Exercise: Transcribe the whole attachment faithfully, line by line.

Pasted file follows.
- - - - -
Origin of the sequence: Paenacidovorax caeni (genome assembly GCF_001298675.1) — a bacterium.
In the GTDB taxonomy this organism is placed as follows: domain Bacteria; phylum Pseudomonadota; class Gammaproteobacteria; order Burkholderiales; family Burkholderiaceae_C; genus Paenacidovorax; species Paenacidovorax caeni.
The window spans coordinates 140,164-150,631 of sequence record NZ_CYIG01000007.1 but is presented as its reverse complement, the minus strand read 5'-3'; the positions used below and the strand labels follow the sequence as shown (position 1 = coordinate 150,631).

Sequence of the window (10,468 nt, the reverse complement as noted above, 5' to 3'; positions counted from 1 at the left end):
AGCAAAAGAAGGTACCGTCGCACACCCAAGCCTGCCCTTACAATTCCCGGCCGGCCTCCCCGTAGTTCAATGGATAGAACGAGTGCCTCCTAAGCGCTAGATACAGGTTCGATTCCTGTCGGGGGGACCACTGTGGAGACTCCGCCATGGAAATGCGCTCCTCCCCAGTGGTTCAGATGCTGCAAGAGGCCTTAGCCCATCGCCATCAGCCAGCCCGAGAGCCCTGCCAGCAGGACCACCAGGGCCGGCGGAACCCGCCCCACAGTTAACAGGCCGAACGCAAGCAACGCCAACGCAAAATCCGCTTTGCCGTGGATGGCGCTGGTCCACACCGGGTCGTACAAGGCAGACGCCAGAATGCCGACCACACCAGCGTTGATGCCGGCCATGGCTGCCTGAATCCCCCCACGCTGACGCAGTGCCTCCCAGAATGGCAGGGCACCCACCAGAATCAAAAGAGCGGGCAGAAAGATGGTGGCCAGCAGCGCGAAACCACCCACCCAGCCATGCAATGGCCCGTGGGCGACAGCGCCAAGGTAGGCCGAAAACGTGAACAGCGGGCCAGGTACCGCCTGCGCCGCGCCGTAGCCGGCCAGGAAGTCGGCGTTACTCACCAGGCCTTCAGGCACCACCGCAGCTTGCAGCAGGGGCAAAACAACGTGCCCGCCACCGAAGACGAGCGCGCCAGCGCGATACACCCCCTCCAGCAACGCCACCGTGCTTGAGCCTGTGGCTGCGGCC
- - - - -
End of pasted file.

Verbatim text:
Origin of the sequence: Paenacidovorax caeni (genome assembly GCF_001298675.1) — a bacterium.
In the GTDB taxonomy this organism is placed as follows: domain Bacteria; phylum Pseudomonadota; class Gammaproteobacteria; order Burkholderiales; family Burkholderiaceae_C; genus Paenacidovorax; species Paenacidovorax caeni.
The window spans coordinates 140,164-150,631 of sequence record NZ_CYIG01000007.1 but is presented as its reverse complement, the minus strand read 5'-3'; the positions used below and the strand labels follow the sequence as shown (position 1 = coordinate 150,631).

Sequence of the window (10,468 nt, the reverse complement as noted above, 5' to 3'; positions counted from 1 at the left end):
AGCAAAAGAAGGTACCGTCGCACACCCAAGCCTGCCCTTACAATTCCCGGCCGGCCTCCCCGTAGTTCAATGGATAGAACGAGTGCCTCCTAAGCGCTAGATACAGGTTCGATTCCTGTCGGGGGGACCACTGTGGAGACTCCGCCATGGAAATGCGCTCCTCCCCAGTGGTTCAGATGCTGCAAGAGGCCTTAGCCCATCGCCATCAGCCAGCCCGAGAGCCCTGCCAGCAGGACCACCAGGGCCGGCGGAACCCGCCCCACAGTTAACAGGCCGAACGCAAGCAACGCCAACGCAAAATCCGCTTTGCCGTGGATGGCGCTGGTCCACACCGGGTCGTACAAGGCAGACGCCAGAATGCCGACCACACCAGCGTTGATGCCGGCCATGGCTGCCTGAATCCCCCCACGCTGACGCAGTGCCTCCCAGAATGGCAGGGCACCCACCAGAATCAAAAGAGCGGGCAGAAAGATGGTGGCCAGCAGCGCGAAACCACCCACCCAGCCATGCAATGGCCCGTGGGCGACAGCGCCAAGGTAGGCCGAAAACGTGAACAGCGGGCCAGGTACCGCCTGCGCCGCGCCGTAGCCGGCCAGGAAGTCGGCGTTACTCACCAGGCCTTCAGGCACCACCGCAGCTTGCAGCAGGGGCAAAACAACGTGCCCGCCACCGAAGACGAGCGCGCCAGCGCGATACACCCCCTCCAGCAACGCCACCGTGCTTGAGCCTGTGGCTGCGGCC